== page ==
Objective: To measure stress levels among cats in traditional and enriched shelter environments via behavioral assessment and urine cortisol-to-creatinine ratios.
Design: Cross-sectional observational study.
Animals: 120 cats in 4 Boston-area animal shelters.
Procedure: Cats were randomly selected and observed during 3 periods (morning, midday, and afternoon) of 1 day and scored by use of a behavioral assessment scale. The next day, urine samples were collected for analysis of the urine cortisol-to-creatinine ratio. Information about each cat's background before entering the shelter was collected.
Results: Stress scores were highest in the morning. The relationships between the amount of time cats spent in the shelter and the cat stress score or urine cortisol-to-creatinine ratio were not strong. There was no correlation between the cat stress score and urine cortisol-to-creatinine ratio. Urine cortisol-to-creatinine ratios did correlate with signs of systemic disease and were significantly lower in cats in the more environmentally enriched shelters, compared with cats in the traditional shelters. Urine cortisol-to-creatinine ratio was highest among cats with high exposure to dogs. Of the cats in the study, 25% had subclinical hematuria detectable on a urine dipstick.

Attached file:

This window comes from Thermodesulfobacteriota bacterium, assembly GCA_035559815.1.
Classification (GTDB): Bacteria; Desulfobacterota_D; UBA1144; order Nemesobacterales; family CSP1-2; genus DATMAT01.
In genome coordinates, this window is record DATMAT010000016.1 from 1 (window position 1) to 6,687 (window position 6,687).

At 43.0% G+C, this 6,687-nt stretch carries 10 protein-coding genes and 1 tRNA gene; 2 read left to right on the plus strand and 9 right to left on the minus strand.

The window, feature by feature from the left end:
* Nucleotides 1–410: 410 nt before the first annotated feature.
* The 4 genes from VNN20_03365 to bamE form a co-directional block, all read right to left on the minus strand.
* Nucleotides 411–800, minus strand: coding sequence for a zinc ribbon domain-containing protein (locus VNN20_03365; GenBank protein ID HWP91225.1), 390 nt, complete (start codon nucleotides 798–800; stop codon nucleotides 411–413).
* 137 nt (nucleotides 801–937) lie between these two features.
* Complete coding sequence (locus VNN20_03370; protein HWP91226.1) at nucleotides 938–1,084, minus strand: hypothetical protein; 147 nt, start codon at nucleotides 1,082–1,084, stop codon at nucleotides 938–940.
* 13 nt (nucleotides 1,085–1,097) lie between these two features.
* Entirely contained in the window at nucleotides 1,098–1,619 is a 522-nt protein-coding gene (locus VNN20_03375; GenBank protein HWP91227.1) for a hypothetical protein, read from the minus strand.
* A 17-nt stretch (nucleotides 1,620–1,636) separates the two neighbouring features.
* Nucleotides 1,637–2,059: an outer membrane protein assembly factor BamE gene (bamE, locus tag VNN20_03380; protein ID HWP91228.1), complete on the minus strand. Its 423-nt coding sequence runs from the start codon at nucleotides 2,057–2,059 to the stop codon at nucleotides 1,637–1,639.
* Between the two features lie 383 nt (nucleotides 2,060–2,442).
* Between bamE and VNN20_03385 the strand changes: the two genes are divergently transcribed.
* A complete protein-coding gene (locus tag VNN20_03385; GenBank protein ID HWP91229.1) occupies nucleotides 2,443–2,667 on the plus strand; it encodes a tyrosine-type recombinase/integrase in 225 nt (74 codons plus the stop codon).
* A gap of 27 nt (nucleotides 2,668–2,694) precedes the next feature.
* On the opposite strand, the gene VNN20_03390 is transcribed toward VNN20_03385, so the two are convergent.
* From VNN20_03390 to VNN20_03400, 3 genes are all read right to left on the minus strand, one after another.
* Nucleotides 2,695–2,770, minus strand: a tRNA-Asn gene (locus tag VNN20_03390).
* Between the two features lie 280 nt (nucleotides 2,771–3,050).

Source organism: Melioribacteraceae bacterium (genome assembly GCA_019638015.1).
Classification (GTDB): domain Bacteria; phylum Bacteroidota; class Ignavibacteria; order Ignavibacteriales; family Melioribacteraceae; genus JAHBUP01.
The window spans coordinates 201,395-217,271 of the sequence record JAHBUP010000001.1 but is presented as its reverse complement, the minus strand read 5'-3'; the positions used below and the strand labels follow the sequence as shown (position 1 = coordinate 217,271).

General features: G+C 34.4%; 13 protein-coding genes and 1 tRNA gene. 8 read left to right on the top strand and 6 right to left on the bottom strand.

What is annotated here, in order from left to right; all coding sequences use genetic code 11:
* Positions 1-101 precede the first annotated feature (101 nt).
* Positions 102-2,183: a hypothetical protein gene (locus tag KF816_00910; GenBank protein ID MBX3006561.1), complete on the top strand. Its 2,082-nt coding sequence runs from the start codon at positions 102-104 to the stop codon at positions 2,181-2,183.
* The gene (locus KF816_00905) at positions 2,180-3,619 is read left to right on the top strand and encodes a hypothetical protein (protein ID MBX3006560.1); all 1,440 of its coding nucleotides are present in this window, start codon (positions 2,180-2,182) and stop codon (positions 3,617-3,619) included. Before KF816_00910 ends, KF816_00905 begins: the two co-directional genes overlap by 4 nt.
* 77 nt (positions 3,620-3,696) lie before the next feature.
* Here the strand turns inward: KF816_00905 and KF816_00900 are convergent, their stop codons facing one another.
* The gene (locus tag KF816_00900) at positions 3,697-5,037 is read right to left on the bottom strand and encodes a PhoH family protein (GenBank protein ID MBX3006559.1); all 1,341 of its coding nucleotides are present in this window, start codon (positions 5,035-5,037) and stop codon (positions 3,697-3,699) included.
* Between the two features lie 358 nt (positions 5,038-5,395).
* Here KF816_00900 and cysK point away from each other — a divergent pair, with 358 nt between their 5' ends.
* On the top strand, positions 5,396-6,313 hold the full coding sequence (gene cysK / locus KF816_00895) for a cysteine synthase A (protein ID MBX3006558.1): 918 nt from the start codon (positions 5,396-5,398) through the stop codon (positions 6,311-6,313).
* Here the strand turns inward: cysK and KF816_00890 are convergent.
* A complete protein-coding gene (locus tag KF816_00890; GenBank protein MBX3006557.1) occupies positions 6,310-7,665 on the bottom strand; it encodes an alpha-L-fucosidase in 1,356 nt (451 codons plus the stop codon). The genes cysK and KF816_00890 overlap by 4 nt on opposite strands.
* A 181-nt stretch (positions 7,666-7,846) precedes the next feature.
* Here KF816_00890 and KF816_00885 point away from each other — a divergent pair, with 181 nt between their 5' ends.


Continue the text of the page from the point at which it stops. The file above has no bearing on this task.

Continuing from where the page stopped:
Conclusions and clinical relevance: In this study, the cat stress score was not a useful instrument for measuring stress because it failed to identify cats with feigned sleep and high stress levels. Urine cortisol-to-creatinine ratios can be monitored to noninvasively assess stress levels in confined cats. Environmental enrichment strategies may help improve the welfare of cats in animal shelters.